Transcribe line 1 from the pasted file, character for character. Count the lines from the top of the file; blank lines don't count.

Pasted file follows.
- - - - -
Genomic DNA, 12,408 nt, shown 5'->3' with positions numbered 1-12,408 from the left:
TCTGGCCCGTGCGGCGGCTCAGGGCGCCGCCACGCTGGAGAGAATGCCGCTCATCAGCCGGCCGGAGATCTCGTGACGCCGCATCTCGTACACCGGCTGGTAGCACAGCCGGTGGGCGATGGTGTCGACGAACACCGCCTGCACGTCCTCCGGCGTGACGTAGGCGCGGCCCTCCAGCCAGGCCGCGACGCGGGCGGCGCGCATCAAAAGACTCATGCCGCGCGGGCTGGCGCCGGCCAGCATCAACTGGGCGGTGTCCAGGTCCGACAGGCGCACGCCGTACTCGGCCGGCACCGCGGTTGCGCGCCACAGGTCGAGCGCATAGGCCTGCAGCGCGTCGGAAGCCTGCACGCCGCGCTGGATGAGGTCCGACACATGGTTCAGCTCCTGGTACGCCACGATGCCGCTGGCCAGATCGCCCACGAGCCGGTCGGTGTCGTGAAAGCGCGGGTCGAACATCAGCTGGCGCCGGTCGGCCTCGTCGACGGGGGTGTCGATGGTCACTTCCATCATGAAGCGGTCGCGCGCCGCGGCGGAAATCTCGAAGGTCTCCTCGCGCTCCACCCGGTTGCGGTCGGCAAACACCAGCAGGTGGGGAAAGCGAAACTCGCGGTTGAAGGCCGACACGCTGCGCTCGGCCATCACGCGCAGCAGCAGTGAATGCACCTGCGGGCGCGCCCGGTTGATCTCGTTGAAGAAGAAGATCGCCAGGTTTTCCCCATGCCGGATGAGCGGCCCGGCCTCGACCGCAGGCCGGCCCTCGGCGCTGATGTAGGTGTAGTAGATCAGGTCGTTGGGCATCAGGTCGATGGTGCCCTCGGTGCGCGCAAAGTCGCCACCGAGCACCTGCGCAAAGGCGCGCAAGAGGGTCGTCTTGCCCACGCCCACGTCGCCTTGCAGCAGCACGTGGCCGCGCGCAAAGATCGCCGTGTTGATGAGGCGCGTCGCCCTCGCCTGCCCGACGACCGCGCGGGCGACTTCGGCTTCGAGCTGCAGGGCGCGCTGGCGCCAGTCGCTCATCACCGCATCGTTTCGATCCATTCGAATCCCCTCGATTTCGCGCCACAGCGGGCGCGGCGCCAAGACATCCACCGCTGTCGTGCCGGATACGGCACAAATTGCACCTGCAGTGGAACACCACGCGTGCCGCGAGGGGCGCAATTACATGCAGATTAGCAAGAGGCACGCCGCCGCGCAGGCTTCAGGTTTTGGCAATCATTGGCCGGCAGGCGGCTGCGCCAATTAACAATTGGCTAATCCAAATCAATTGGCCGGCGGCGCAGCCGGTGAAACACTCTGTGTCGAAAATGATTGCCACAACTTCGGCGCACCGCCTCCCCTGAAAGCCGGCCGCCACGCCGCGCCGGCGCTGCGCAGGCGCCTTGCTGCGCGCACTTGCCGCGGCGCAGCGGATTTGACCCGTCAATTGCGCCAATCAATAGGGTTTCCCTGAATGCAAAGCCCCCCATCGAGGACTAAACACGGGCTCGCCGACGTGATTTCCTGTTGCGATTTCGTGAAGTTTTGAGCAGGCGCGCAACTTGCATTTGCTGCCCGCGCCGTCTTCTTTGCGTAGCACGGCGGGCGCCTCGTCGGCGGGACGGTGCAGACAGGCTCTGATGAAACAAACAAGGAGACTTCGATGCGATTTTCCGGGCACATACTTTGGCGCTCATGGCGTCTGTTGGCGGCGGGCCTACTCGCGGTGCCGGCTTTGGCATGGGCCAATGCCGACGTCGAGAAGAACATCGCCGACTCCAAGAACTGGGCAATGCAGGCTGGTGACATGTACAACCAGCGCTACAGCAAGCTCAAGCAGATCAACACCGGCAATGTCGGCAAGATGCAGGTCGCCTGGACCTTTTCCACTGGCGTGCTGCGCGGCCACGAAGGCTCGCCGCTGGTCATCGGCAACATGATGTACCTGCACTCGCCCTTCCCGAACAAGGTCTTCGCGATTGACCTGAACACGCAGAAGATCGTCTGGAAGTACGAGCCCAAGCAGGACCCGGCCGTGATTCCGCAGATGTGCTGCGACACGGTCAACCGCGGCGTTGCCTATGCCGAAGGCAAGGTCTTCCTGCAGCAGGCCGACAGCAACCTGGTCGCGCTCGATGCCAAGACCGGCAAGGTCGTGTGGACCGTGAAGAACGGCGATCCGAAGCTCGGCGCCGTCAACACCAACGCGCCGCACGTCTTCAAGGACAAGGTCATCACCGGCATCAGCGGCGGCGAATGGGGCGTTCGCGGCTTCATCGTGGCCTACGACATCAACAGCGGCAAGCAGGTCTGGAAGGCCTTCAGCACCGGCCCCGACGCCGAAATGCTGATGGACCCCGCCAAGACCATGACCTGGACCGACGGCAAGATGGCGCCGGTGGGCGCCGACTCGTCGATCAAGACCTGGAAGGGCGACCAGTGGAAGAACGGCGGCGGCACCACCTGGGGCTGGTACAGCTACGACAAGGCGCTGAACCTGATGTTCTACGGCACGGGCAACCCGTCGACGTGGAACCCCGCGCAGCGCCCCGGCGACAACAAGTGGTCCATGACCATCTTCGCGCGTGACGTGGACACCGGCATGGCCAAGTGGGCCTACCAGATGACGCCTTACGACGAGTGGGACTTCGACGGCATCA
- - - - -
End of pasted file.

Genomic DNA, 12,408 nt, shown 5'->3' with positions numbered 1-12,408 from the left: